Books / Digital Text
Chapter 41: Death Wish
Death Wish is a superb movie, the best hero-and-vengeance picture since Dirty Harry. Bronson, an architect whose young family has been destroyed by muggers, drops his namby-pamby left-liberalism, and begins to pack a gun, defending himself brilliantly and uncompromisingly against a series of muggers who infest New York City. Yet he never kills the innocent, or commits excesses. Naturally, even though he is only defending himself against assault, the police, who have failed to go after the muggers and who acknowledge the fall in the crime rate due to Bronson’s activities, devote their resources to pursuing him instead of the criminals who terrorize New York. It is a great and heroic picture, a picture demonstrating one man’s successful fight for justice.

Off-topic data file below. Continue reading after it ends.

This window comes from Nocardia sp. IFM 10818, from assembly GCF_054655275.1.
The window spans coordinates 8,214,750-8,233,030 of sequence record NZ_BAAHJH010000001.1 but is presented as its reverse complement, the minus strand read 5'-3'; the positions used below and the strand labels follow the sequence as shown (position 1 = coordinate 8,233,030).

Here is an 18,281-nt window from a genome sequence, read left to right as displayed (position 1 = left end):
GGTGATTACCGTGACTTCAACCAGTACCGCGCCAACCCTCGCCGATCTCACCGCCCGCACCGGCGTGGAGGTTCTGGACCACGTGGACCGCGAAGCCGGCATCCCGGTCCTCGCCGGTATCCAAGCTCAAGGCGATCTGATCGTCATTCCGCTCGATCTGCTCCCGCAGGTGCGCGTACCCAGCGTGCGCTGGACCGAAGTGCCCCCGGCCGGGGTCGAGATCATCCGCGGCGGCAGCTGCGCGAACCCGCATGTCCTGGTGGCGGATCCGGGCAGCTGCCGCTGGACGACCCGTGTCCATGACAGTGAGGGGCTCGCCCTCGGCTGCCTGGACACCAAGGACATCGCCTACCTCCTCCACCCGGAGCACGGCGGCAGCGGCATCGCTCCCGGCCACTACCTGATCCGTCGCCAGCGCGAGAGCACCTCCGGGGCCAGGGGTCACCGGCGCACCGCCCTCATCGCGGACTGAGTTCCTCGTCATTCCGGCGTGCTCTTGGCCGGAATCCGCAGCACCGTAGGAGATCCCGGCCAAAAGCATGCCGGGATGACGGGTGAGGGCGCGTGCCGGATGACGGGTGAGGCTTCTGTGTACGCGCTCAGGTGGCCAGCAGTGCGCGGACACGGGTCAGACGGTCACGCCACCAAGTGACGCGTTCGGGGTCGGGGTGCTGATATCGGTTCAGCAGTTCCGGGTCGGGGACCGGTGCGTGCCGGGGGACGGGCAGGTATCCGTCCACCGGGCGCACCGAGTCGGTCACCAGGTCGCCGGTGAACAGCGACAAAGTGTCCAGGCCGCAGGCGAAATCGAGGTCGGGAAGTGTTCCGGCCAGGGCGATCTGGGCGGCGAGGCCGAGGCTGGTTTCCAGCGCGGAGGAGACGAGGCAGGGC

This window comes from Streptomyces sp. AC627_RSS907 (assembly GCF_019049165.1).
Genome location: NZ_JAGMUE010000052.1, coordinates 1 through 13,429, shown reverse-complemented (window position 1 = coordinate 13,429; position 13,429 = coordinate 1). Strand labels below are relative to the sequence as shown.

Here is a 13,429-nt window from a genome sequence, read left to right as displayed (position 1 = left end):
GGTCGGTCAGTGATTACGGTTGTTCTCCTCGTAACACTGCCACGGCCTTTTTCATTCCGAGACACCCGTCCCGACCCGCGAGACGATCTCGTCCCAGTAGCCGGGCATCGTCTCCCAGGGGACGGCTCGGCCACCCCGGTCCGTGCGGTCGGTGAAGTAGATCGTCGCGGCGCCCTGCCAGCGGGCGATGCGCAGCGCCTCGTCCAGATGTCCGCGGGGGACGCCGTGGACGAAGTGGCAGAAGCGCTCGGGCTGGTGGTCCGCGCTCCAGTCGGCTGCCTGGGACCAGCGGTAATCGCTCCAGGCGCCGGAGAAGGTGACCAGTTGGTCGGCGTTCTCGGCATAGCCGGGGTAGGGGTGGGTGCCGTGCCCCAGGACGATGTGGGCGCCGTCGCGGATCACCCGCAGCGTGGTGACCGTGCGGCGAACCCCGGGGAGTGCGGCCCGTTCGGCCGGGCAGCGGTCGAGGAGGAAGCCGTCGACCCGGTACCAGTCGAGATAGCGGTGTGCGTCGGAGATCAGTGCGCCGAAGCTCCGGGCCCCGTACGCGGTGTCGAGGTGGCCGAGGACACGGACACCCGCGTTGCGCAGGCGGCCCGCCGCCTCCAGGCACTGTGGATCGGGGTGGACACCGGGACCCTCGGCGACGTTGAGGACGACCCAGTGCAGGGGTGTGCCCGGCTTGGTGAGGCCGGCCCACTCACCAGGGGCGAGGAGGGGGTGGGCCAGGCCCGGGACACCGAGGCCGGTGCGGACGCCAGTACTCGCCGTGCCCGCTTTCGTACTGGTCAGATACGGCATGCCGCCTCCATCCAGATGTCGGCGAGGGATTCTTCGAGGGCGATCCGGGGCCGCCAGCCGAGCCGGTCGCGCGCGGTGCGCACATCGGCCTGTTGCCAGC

As might be expected, Death Wish has been subjected to hysterical attacks by the left-liberal critics who acknowledge the power and technical qualities of the picture, which they proceed to denounce for its “fascist ideology” (self-defense by victims against crime) and its “pornography of violence” (in a just cause). Bronson is attacked for his “wooden acting,” although this is by far his best acting performance in years, far better than in The Mechanic, where the violence was hailed by the critics precisely because it was meaningless and not in defense against aggression. Don’t miss Death Wish; it says more about “the urban problem” than a dozen “message” documentaries, and it helps bring back heroism to the movies.